State agency seeking to ban hate speech and white supremacy in policing is now accused of racial discrimination

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When a crowd gathered outside the offices of the Minnesota Council for Peace Officers Standards and Training (POST) in February to protest the police killing of Amir Locke, black mothers were among the loudest voices.

Inside those same offices in St. Paul, it was a breaking point for Starr Suggs, who had spent the past 28 years working for the POST Board as an administrative specialist.

“It was like an atomic bomb was about to hit St. Paul,” said Suggs, the only black employee among a dozen agency employees.

While the protest remained peaceful, Suggs says she was unsettled by the reaction from her white colleagues and supervisors.

“They were running around freaking out, ‘oh my God, they’re coming!'” Suggs said. “They said ‘get your brass knuckles.’ A colleague was like, ‘Yeah, I have my knife.’ – They were like, ‘Hey Starr, do you have your back?’

Suggs quit her job a month later and her experience that day is now one of many incidents detailed in a discrimination lawsuit she filed against the POST Board last month.

The suit accuses the state agency of discriminating against Suggs since 2016, including “overt racist behavior by POST management.”

The allegations came just weeks after the state agency – which regulates law enforcement training and licensing across Minnesota – approved a plan to stamp out hate speech and hate speech. white supremacy in the police.

The executive director of POST’s board of directors declined to comment, citing ongoing litigation.

Late last year, a Minnesota Department of Human Rights investigation confirmed many of the details outlined in Suggs’ lawsuit, but refrained from calling it racial discrimination because POST leaders Board “regularly treated all staff badly”.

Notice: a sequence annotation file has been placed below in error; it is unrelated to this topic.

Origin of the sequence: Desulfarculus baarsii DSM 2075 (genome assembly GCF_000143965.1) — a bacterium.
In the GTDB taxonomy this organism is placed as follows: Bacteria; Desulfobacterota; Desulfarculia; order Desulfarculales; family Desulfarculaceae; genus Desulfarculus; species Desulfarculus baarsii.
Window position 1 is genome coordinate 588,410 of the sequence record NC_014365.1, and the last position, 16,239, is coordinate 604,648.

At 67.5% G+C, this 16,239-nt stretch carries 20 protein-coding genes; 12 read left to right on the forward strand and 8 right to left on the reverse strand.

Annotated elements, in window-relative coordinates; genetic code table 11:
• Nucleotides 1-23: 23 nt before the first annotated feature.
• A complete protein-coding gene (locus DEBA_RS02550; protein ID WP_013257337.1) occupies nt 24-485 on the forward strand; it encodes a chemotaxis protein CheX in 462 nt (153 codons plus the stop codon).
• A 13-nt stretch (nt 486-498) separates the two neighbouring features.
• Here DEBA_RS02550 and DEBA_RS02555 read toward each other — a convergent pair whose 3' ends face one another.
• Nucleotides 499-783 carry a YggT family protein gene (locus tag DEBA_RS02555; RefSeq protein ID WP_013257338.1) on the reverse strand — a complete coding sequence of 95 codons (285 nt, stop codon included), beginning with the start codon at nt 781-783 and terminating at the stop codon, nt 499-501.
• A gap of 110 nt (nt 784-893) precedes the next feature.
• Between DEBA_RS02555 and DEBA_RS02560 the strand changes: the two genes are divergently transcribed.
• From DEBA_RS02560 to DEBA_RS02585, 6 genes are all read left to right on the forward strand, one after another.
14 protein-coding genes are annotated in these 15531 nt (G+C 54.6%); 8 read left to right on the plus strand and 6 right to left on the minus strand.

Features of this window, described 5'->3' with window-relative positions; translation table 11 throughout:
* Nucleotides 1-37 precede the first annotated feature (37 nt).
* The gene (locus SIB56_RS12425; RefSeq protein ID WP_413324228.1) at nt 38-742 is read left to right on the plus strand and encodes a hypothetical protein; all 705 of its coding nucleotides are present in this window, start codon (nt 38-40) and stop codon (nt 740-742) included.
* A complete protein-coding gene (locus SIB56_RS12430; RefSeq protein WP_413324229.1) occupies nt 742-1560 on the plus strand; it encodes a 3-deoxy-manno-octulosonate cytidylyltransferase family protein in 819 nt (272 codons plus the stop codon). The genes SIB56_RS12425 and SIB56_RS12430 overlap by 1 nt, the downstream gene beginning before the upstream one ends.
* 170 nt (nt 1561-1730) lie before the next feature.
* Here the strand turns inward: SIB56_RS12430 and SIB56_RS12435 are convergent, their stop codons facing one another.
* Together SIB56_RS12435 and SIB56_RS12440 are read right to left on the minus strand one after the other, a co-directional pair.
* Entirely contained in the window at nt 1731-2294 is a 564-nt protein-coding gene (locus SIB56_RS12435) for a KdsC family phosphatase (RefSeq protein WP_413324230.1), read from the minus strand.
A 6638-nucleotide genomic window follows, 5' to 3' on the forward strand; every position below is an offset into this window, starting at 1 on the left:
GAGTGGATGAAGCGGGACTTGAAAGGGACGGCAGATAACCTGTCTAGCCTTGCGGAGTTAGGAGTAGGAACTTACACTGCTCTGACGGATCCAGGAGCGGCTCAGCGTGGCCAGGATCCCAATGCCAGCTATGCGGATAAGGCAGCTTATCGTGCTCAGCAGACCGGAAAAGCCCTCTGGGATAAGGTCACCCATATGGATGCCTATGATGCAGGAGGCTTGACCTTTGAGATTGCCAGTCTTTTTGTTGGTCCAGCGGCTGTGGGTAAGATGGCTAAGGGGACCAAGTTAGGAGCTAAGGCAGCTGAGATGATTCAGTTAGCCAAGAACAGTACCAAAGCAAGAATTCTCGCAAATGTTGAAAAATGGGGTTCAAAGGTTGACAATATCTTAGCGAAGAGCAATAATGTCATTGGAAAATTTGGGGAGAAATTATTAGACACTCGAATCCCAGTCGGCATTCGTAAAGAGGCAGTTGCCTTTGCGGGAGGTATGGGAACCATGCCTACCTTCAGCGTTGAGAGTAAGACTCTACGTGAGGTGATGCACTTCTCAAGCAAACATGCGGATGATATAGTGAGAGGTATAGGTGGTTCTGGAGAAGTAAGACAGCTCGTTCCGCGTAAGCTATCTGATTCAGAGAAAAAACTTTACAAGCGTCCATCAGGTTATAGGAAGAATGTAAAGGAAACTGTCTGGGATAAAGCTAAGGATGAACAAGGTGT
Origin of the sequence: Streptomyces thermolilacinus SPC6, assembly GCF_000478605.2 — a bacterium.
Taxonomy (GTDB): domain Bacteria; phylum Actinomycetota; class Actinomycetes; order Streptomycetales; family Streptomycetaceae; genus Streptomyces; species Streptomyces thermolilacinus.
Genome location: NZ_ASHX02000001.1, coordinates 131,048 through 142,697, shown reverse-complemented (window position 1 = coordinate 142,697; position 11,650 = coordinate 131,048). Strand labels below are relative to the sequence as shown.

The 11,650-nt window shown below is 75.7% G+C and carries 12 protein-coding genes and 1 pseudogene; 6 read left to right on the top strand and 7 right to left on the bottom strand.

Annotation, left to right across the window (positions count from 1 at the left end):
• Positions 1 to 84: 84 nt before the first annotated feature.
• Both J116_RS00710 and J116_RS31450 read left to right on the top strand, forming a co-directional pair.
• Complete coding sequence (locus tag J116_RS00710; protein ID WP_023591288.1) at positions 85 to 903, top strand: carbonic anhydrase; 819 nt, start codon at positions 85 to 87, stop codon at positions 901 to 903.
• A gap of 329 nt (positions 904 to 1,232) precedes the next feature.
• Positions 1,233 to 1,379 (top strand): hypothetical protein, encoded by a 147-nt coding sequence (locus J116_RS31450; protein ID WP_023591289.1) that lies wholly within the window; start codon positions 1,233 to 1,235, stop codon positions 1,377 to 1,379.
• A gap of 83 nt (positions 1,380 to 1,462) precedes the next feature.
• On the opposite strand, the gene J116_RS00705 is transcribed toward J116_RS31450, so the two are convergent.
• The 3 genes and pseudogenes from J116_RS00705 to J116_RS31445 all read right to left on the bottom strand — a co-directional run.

However, state investigators found “probable cause” why POST Board executives retaliated against Suggs for complaining of discrimination. Suggs says his treatment only got worse after that.

“It was hell,” Suggs said in an interview with 5 INVESTIGATES.

The first “red flag”

Ahead of a leadership change on POST’s board, Suggs said the organization felt like family.

“I loved working with the police and was sort of the customer service department of the police,” Suggs said.

She says a family member working with the Department of Public Safety told her about a job opening on the POST Board in 1994.

In his lawsuit, Suggs claims the climate in the office changed shortly after Nathan Gove was appointed executive director of the POST Board in 2015.

“The first red flag was when I noticed Confederate figurines…in the Nate Gove office,” Suggs said. “When I had to go into his office and drop off a case, I was like, ‘Is this what I think I’m seeing? “”

According to the Department of Human Rights investigation, Suggs filed a complaint at the time with Human Resources, but Gove did not remove the figurines for several months.

In their findings, investigators concluded that someone in Suggs’ position “could reasonably assume that the executive director made a deliberate effort to celebrate members of an army who committed treason against the United States in defense of a government dedicated to preserving the institution of slavery”. .”

Gove left the POST Board in 2020 and did not respond to multiple requests for comment.

Among additional allegations in Suggs’ lawsuit, she says two other POST Board coordinators called complaints against officers made by black members of the public “black records” and openly complained about callers who spoke English. African American Vernacular (AAVE).

“They called Black Lives Matter ‘savages’, ‘killers’, ‘idiots’,” Suggs said.

Reprisals

Suggs filed another discrimination complaint with the Department of Public Safety (DPS) Internal Affairs in 2019.

DPS investigators noted that comments by Erik Misselt, who was deputy executive director at the time, “did not show cultural awareness or sensitivity.”

Misselt, who now heads the POST Board, declined requests for comment citing ongoing litigation.

The human rights inquiry found that Misselt and Gove retaliated against Suggs and attempted to intimidate him “explicitly because of his complaints of discrimination” – an activity protected by human rights law. man from Minnesota.

In a “letter of expectations,” Gove threatened Suggs with disciplinary action “up to and including dismissal” after he accused Misselt of racial discrimination.

“I didn’t want to quit the POST Board,” Suggs said. “I just thought, ‘Hey, my ancestors went through a lot too, and I’m just going to fight for that.'”

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